When questioned by the newspaper, NSO denied promoting hacking or mass-surveillance tools for cloud services, but didn’t specifically deny that it had developed the capability described in the documents.

How to Break Into an iCloud-Locked iPhone

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Unknown Criminal

Hackers, thieves, and independent repair companies can find ways to break into iCloud-locked iPhones.

The iCloud security feature has likely cut down on the number of iPhones that have been stolen, but enterprising criminals have found ways to remove iCloud in order to resell devices…Making matters more complicated is the fact that not all iCloud-locked phones are stolen devices—some of them are phones that are returned to telecom companies as part of phone upgrade and insurance programs.

TL;DR: Phishing, mugging, and social engineering are methods. You can even remove the CPU and reprogram it by stealing an unused IMEI.

Slack Warns it Could Become a Target of Nation State Hacking

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Popular workplace app Slack is preparing to go public, and it warns investors it may become a target of nation state hacking.

Companies that are preparing to go public—such as Uber, Lyft, Pinterest, Snapchat, and PagerDuty—all have sections in their S-1 registrations that address the threat of “unauthorized access” to their software, systems, and technologies. However, none of these companies explicitly referred to “organized crime” or “nation-states,” as Slack did in its S-1 filing.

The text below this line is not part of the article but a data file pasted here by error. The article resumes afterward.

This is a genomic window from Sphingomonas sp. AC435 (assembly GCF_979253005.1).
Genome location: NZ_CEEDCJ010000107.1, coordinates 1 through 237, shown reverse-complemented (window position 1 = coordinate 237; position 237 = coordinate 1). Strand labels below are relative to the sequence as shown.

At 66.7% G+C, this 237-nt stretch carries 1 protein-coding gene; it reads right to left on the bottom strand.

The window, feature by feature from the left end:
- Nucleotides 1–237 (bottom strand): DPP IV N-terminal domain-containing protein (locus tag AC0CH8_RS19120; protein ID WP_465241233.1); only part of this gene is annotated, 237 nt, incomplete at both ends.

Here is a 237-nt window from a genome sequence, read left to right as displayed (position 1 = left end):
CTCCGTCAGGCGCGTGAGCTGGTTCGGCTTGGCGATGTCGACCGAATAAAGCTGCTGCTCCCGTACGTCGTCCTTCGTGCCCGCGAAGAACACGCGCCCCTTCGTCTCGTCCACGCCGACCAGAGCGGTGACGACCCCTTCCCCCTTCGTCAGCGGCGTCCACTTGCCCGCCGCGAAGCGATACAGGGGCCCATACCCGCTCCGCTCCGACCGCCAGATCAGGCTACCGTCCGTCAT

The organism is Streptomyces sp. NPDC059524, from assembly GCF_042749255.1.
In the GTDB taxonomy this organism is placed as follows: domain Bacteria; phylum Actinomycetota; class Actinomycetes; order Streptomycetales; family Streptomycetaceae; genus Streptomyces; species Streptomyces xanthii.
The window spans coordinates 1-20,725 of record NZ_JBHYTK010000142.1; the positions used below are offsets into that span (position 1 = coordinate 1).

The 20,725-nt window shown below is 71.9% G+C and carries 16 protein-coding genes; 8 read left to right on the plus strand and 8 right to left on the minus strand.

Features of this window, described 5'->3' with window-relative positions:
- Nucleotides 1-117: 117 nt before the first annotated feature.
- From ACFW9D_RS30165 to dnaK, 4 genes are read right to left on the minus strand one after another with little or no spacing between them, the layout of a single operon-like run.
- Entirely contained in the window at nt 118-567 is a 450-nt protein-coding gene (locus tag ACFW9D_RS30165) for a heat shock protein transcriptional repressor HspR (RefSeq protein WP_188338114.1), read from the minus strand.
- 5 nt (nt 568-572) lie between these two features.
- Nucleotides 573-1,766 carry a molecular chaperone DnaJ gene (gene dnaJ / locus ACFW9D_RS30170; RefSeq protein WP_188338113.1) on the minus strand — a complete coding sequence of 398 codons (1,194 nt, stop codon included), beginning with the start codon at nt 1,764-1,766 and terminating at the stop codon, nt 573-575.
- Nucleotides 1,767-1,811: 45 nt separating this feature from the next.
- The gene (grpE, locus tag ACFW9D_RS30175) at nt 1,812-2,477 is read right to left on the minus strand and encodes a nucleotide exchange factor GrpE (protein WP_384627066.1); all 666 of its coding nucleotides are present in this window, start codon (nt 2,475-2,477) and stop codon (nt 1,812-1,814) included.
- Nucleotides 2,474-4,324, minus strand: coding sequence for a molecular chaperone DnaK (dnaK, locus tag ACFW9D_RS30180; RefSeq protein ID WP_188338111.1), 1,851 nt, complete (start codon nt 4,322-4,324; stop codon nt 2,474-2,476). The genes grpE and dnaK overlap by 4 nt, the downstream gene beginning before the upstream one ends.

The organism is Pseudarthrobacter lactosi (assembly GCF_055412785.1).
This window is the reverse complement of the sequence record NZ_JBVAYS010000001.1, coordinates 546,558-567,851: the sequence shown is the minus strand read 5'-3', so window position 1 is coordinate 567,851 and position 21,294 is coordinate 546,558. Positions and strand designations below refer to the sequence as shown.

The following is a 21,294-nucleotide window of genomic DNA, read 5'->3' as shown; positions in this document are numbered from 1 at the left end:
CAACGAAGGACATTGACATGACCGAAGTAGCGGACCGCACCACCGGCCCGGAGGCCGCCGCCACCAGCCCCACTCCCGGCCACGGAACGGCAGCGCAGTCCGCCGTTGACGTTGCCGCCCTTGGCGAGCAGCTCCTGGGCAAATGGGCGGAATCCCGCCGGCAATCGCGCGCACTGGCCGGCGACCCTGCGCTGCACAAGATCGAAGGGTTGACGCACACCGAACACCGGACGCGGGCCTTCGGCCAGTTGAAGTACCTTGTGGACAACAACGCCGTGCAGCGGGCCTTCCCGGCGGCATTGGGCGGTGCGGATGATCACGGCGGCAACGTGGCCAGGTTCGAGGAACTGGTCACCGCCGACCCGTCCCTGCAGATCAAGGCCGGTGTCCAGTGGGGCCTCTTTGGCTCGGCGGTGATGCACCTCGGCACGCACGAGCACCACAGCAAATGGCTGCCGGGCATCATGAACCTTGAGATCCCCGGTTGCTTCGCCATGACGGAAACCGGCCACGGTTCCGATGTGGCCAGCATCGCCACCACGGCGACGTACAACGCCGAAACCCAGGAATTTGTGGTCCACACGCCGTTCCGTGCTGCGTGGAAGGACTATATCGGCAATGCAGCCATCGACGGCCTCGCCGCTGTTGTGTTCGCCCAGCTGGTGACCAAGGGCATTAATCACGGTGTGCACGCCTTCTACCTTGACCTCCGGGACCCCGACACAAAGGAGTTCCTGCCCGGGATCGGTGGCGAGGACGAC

Ms. Haskins also reminds us that Slack doesn’t have end-to-end encryption, and in some cases your boss can download and read your entire Slack history without you knowing.

500M iOS Users Affected by Cyberattack via Chrome Bug

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Roughly 500 million iOS users have been affected by a cyberattack that takes advantage of an iOS Chrome bug.

The attacks are the work of the eGobbler gang, researchers said, which has a track record of mounting large-scale malvertising attacks ahead of major holiday weekends. Easter is coming up, and the crooks are banking on consumers spending a lot more time than usual browsing the web on their phones.

Another research firm says this attack can also affect Safari users. Be careful this weekend.

Two Students Accused of Jamming School Wi-Fi to Avoid Tests

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Two high school students in New Jersey successfully jammed their school’s Wi-Fi network in order to avoid taking exams.

Secaucus Schools Superintendent Jennifer Montesano says the school’s Wi-Fi network has been restored and is now fully operational. But she declined further comment. Since much of the school’s curriculum is internet-based, the lack of Wi-Fi connection disrupted the students’ daily assignments.

As Redditor u/AdvancedAdvance quipped: “Although their slowing down the network to unusable speeds will land them in a lot of trouble at school, they can now expect to get full-time, high-paying job offers from AT&T and Verizon.”

Beto O'Rourke and the Cult of the Dead Cow

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Beto O’Rourke is a Democratic candidate for the 2020 presidential race. In a recent interview he revealed he was part of the Cult of the Dead Cow, the oldest hacking group in the U.S.

The hugely influential Cult of the Dead Cow, jokingly named after an abandoned Texas slaughterhouse, is notorious for releasing tools that allowed ordinary people to hack computers running Microsoft’s Windows. It’s also known for inventing the word “hacktivism” to describe human-rights-driven security work.